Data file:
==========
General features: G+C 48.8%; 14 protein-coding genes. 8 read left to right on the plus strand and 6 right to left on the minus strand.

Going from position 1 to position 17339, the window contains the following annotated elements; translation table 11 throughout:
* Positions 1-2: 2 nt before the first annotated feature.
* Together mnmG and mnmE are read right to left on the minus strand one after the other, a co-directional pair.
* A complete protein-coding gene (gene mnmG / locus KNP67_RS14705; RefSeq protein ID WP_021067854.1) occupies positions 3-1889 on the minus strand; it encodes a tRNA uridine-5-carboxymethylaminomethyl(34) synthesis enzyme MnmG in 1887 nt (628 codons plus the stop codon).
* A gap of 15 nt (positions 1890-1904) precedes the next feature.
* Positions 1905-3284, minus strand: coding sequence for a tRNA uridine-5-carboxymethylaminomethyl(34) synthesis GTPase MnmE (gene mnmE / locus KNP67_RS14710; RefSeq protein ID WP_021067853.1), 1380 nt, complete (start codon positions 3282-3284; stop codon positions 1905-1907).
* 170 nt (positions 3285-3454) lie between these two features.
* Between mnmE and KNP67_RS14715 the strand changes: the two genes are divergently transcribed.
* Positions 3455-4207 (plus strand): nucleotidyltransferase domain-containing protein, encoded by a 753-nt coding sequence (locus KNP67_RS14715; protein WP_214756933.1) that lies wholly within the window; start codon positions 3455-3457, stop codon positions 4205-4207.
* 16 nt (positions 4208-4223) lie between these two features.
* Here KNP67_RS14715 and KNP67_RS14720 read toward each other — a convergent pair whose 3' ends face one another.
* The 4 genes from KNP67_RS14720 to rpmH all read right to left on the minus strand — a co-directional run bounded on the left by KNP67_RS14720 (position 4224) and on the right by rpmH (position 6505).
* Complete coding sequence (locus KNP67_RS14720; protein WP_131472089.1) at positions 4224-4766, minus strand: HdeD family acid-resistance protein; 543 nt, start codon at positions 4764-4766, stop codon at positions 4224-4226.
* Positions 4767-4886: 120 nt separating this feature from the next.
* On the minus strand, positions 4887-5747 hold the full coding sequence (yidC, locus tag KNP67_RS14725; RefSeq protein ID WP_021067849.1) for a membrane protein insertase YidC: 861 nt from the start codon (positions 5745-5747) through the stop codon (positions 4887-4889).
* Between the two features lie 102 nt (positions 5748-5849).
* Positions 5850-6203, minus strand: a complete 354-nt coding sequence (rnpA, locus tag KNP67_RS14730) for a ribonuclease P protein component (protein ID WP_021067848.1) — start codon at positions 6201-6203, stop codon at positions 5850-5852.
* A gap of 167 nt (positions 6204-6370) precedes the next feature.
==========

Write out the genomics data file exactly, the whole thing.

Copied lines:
General features: G+C 48.8%; 14 protein-coding genes. 8 read left to right on the plus strand and 6 right to left on the minus strand.

Going from position 1 to position 17339, the window contains the following annotated elements; translation table 11 throughout:
* Positions 1-2: 2 nt before the first annotated feature.
* Together mnmG and mnmE are read right to left on the minus strand one after the other, a co-directional pair.
* A complete protein-coding gene (gene mnmG / locus KNP67_RS14705; RefSeq protein ID WP_021067854.1) occupies positions 3-1889 on the minus strand; it encodes a tRNA uridine-5-carboxymethylaminomethyl(34) synthesis enzyme MnmG in 1887 nt (628 codons plus the stop codon).
* A gap of 15 nt (positions 1890-1904) precedes the next feature.
* Positions 1905-3284, minus strand: coding sequence for a tRNA uridine-5-carboxymethylaminomethyl(34) synthesis GTPase MnmE (gene mnmE / locus KNP67_RS14710; RefSeq protein ID WP_021067853.1), 1380 nt, complete (start codon positions 3282-3284; stop codon positions 1905-1907).
* 170 nt (positions 3285-3454) lie between these two features.
* Between mnmE and KNP67_RS14715 the strand changes: the two genes are divergently transcribed.
* Positions 3455-4207 (plus strand): nucleotidyltransferase domain-containing protein, encoded by a 753-nt coding sequence (locus KNP67_RS14715; protein WP_214756933.1) that lies wholly within the window; start codon positions 3455-3457, stop codon positions 4205-4207.
* 16 nt (positions 4208-4223) lie between these two features.
* Here KNP67_RS14715 and KNP67_RS14720 read toward each other — a convergent pair whose 3' ends face one another.
* The 4 genes from KNP67_RS14720 to rpmH all read right to left on the minus strand — a co-directional run bounded on the left by KNP67_RS14720 (position 4224) and on the right by rpmH (position 6505).
* Complete coding sequence (locus KNP67_RS14720; protein WP_131472089.1) at positions 4224-4766, minus strand: HdeD family acid-resistance protein; 543 nt, start codon at positions 4764-4766, stop codon at positions 4224-4226.
* Positions 4767-4886: 120 nt separating this feature from the next.
* On the minus strand, positions 4887-5747 hold the full coding sequence (yidC, locus tag KNP67_RS14725; RefSeq protein ID WP_021067849.1) for a membrane protein insertase YidC: 861 nt from the start codon (positions 5745-5747) through the stop codon (positions 4887-4889).
* Between the two features lie 102 nt (positions 5748-5849).
* Positions 5850-6203, minus strand: a complete 354-nt coding sequence (rnpA, locus tag KNP67_RS14730) for a ribonuclease P protein component (protein ID WP_021067848.1) — start codon at positions 6201-6203, stop codon at positions 5850-5852.
* A gap of 167 nt (positions 6204-6370) precedes the next feature.